It Depends On How You Define 'filibuster'

Counting cloture motions isn't just a geeky pastime for us Senate watchers in The Crypt.

These procedural maneuvers, designed to break a filibuster with 60 votes. are a key indicator of productivity and comity in the Senate. Since Democrats took control last year, there have been a record 72 cloture votes, a statistic that Majority Leader Harry Reid (D-Nev.), decried today as "72 Republican filibusters."

But have there really been 72 filibusters?

Republicans think not, pointing to the fact that some of these votes have either been on motions that Democrats supported, or against President Bush's judicial nominations. If it's the Democrats opposing a procedural motion, is it a Republican filibuster? As a side note - nobody ever carries out a full-blown filibuster any more, at least not like the one captured in "Mr. Smith Goes to Washington."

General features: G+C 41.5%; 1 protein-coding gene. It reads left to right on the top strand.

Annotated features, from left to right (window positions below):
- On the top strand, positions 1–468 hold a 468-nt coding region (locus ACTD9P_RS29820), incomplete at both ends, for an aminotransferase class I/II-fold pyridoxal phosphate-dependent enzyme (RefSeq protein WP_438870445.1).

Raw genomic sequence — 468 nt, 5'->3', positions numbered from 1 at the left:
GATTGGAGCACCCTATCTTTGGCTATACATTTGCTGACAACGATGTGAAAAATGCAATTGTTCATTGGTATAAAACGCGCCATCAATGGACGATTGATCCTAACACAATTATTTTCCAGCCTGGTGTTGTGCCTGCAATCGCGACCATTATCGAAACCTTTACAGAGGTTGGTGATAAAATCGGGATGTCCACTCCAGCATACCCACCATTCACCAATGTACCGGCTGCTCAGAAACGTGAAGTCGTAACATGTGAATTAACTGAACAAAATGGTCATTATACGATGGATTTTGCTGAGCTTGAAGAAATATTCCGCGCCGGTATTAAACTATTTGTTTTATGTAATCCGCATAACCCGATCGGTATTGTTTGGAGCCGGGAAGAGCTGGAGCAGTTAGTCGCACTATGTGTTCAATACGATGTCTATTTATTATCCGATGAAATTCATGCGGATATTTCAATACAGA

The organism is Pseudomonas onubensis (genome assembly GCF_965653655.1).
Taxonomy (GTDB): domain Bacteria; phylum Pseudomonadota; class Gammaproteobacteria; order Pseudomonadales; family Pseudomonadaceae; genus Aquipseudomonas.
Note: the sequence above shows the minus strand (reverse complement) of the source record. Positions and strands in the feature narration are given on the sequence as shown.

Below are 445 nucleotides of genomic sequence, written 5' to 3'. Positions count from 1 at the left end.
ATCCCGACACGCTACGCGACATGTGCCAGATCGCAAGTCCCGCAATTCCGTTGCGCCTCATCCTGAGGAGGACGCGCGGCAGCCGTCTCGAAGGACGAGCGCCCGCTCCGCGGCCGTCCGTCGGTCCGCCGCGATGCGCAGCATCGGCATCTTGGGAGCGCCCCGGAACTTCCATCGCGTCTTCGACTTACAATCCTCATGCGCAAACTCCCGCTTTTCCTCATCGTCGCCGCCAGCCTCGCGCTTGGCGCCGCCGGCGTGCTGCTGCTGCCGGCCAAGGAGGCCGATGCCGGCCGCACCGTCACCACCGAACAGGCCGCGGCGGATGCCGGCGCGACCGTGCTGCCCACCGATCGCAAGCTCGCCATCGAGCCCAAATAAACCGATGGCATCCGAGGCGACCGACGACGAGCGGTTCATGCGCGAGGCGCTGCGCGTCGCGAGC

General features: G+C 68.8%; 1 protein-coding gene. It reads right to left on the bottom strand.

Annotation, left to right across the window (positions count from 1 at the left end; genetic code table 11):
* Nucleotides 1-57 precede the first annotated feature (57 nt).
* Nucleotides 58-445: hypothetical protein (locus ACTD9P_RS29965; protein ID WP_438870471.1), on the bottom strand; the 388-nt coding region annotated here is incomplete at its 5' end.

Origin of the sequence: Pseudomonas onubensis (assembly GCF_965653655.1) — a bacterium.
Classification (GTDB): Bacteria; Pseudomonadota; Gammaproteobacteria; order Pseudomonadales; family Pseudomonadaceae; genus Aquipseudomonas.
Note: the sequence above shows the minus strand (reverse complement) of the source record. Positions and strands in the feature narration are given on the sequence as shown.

"Half the votes described as filibusters were actually successful votes where cloture was invoked and the bill was actually moved forward," said Senate Minority Leader Mitch McConnell R-Ky). "So if we're going to talk about this kind of thing, we at least need to get our facts right. Everybody's entitled to their own opinion, but they're not entitled to their own set of facts."

Here's a Senate to English translation of McConnell's sentiment: Reid often calls for votes before Republicans are ready to vote so Republicans are forced to quickly object sometimes even if they agree with the issue at hand. This doesn't necessarily mean Republicans are "filibustering" a bill.

Reid spokesman Jim Manley said regardless of how Republicans try to deconstruct the record-setting number of cloture motions, the stats don't lie.

"After more than a year of record-shattering slowing, stopping and stalling, Republicans have found another way to waste valuable Senate time: semantics," Manley said.